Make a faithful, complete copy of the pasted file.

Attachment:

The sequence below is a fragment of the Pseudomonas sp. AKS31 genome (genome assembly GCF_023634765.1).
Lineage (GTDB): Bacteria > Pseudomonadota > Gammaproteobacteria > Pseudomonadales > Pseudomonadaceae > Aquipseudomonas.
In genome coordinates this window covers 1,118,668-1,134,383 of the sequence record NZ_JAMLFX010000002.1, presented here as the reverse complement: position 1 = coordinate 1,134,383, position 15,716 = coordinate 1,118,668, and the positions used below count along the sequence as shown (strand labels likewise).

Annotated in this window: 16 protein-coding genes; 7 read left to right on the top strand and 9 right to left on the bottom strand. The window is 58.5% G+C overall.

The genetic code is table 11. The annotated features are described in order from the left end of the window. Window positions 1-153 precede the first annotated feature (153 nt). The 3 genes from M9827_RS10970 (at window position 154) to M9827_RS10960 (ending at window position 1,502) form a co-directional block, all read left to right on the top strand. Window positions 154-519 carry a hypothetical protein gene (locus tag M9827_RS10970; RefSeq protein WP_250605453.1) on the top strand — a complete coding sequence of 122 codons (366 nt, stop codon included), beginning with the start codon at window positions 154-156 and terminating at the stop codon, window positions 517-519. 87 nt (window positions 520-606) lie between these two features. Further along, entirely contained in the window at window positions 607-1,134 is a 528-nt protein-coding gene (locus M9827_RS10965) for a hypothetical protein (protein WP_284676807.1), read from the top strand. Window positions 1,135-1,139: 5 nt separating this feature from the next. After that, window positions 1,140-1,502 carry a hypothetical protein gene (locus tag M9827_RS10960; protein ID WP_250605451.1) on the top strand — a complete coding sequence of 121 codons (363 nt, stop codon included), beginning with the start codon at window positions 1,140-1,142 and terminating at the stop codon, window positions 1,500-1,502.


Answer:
The sequence below is a fragment of the Pseudomonas sp. AKS31 genome (genome assembly GCF_023634765.1).
Lineage (GTDB): Bacteria > Pseudomonadota > Gammaproteobacteria > Pseudomonadales > Pseudomonadaceae > Aquipseudomonas.
In genome coordinates this window covers 1,118,668-1,134,383 of the sequence record NZ_JAMLFX010000002.1, presented here as the reverse complement: position 1 = coordinate 1,134,383, position 15,716 = coordinate 1,118,668, and the positions used below count along the sequence as shown (strand labels likewise).

Annotated in this window: 16 protein-coding genes; 7 read left to right on the top strand and 9 right to left on the bottom strand. The window is 58.5% G+C overall.

The genetic code is table 11. The annotated features are described in order from the left end of the window. Window positions 1-153 precede the first annotated feature (153 nt). The 3 genes from M9827_RS10970 (at window position 154) to M9827_RS10960 (ending at window position 1,502) form a co-directional block, all read left to right on the top strand. Window positions 154-519 carry a hypothetical protein gene (locus tag M9827_RS10970; RefSeq protein WP_250605453.1) on the top strand — a complete coding sequence of 122 codons (366 nt, stop codon included), beginning with the start codon at window positions 154-156 and terminating at the stop codon, window positions 517-519. 87 nt (window positions 520-606) lie between these two features. Further along, entirely contained in the window at window positions 607-1,134 is a 528-nt protein-coding gene (locus M9827_RS10965) for a hypothetical protein (protein WP_284676807.1), read from the top strand. Window positions 1,135-1,139: 5 nt separating this feature from the next. After that, window positions 1,140-1,502 carry a hypothetical protein gene (locus tag M9827_RS10960; protein ID WP_250605451.1) on the top strand — a complete coding sequence of 121 codons (363 nt, stop codon included), beginning with the start codon at window positions 1,140-1,142 and terminating at the stop codon, window positions 1,500-1,502.